Don’t you hate it when you completely lose your signal after walking five or 10 meters underwater? Now this annoying limitation of modern technology is being addressed by researchers at the University of Washington, who have created an underwater communications app that uses voice cues to pass messages to your other submerged friends. It may sound silly, but millions of people can use this technology in both recreational and professional diving situations.
The problem with underwater communication is simple: Rradio waves are absorbed by the water, and no signal our phones send or receive can travel more than a few inches without losing it completely. This is one reason submarines and the like need a rope: to pass data back and forth to the surface.
On the other hand, sound waves travel through water quite easily, and countless aquatic species use them to communicate. Not humans, because the way we make sound only works well in the air. For as long as anyone can remember, divers have been communicating with each other using hand signals and other gestures.
Professional divers will enjoy a vocabulary of dozens of signs, from “low in the air” to “danger on your right” and just about anything else you can imagine while diving. But you have to learn those, and see them when it is used for them to work; You can bet at least some divers will want to click on a message as they do above the waves.
This is the idea behind the AquaAppa software experiment conducted by UW’s Mobile Intelligence Lab, led by doctoral student Tuochao Chen and prolific professor Shyam Gollakota.
The system uses a modified form of “chirping” or the use of a phone’s speakerphone to create high-frequency audio signals for data transmission rather than radio. This has been done beforebut not (as far as I know) in such a simple, self-correcting way that any smartphone can use it.
“With AquaApp, we display underwater messages using the widely available speaker and microphone on smartphones and watches. Other than downloading an app to their phones, the only thing people will need is a waterproof phone case that is rated for the depth of the dive,” Chen said in a press release for UW.
It is not as simple as converting a signal into an audio signal. Transmitting and receiving conditions are constantly changing when the locations of two people, the relative speeds and the surroundings are constantly changing.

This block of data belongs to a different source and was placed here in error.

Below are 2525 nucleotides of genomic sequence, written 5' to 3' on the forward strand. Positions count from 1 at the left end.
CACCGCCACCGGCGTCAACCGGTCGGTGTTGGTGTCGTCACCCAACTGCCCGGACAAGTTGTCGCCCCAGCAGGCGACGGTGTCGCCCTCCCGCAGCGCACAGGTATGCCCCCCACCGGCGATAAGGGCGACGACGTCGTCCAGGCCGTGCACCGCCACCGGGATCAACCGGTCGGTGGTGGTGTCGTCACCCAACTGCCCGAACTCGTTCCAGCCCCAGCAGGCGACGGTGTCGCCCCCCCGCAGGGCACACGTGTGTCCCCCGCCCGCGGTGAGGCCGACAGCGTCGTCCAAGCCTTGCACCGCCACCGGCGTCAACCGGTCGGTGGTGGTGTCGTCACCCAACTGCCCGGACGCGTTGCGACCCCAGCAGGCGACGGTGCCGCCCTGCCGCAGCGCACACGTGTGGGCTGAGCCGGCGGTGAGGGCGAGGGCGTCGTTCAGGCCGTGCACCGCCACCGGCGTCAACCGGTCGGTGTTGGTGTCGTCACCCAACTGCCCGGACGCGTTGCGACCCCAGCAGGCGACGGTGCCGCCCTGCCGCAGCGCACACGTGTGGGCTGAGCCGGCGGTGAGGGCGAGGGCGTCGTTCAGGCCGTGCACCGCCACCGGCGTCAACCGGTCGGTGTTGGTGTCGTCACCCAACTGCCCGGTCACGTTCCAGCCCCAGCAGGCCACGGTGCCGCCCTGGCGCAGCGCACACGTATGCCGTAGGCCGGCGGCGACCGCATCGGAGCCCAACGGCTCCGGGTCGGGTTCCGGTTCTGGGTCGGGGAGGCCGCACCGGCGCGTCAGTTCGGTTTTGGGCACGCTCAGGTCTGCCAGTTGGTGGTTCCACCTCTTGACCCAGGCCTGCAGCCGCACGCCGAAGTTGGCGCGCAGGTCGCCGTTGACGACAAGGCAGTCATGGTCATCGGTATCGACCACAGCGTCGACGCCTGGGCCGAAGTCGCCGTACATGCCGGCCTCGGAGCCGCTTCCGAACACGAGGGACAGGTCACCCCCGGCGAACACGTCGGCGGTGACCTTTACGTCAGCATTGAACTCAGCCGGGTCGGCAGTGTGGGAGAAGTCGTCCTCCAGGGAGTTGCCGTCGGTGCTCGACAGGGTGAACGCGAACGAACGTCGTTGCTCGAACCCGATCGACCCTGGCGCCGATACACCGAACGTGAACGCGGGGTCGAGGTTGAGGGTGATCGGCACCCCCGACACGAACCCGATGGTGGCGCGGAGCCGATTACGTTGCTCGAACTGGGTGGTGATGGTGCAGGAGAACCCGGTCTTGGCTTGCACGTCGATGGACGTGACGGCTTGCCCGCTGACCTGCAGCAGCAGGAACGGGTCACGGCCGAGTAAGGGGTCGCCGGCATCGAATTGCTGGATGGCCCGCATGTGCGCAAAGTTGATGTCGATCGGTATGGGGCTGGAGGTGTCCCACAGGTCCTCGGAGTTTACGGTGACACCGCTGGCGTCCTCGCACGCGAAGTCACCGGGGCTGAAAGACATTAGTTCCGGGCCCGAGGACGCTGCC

“For example, fluctuations in signal strength are exacerbated by reflections from the surface, land and coast,” said co-lead author Chen and fellow graduate student, Justin Chan. Movement caused by nearby humans, waves, and objects can interfere with data transmission. We had to adapt in real time to these and other factors to ensure that AquaApp worked under real-world conditions.”
The app constantly resets itself with a kind of handshake signal that phones can easily hear and then report its characteristics. So, if the sender’s tone is received but the volume is low and the upper limit is attenuated, the receiver sends this information and the transmitter can modify its transmit signal to use a narrower frequency range, more power etc.
In their in-situ experiments in lakes and a “bay with strong waves” (possibly a Chillshul), they found that they could reliably exchange data over a distance of over 100 meters – at very low bit rates, to be sure, but more than enough to include a set of preprogrammed signals Corresponding to ancient hand gestures. While some (myself included) may lament the loss of a very elegant and humane solution to a long-standing problem, the simple truth is that this may make dangerous diving work safer, or allow recreational divers to communicate more than just “help” and guidance.
However, diving is a hobby and profession steeped in history and tradition, and this method of digital communication is unlikely to replace gestures – the analog self-alternative is exactly the kind of thing you’d want ready as a backup should things go sideways.
AquaApp code is open source and free to use – Take a look and try it for yourself at the GitHub repo.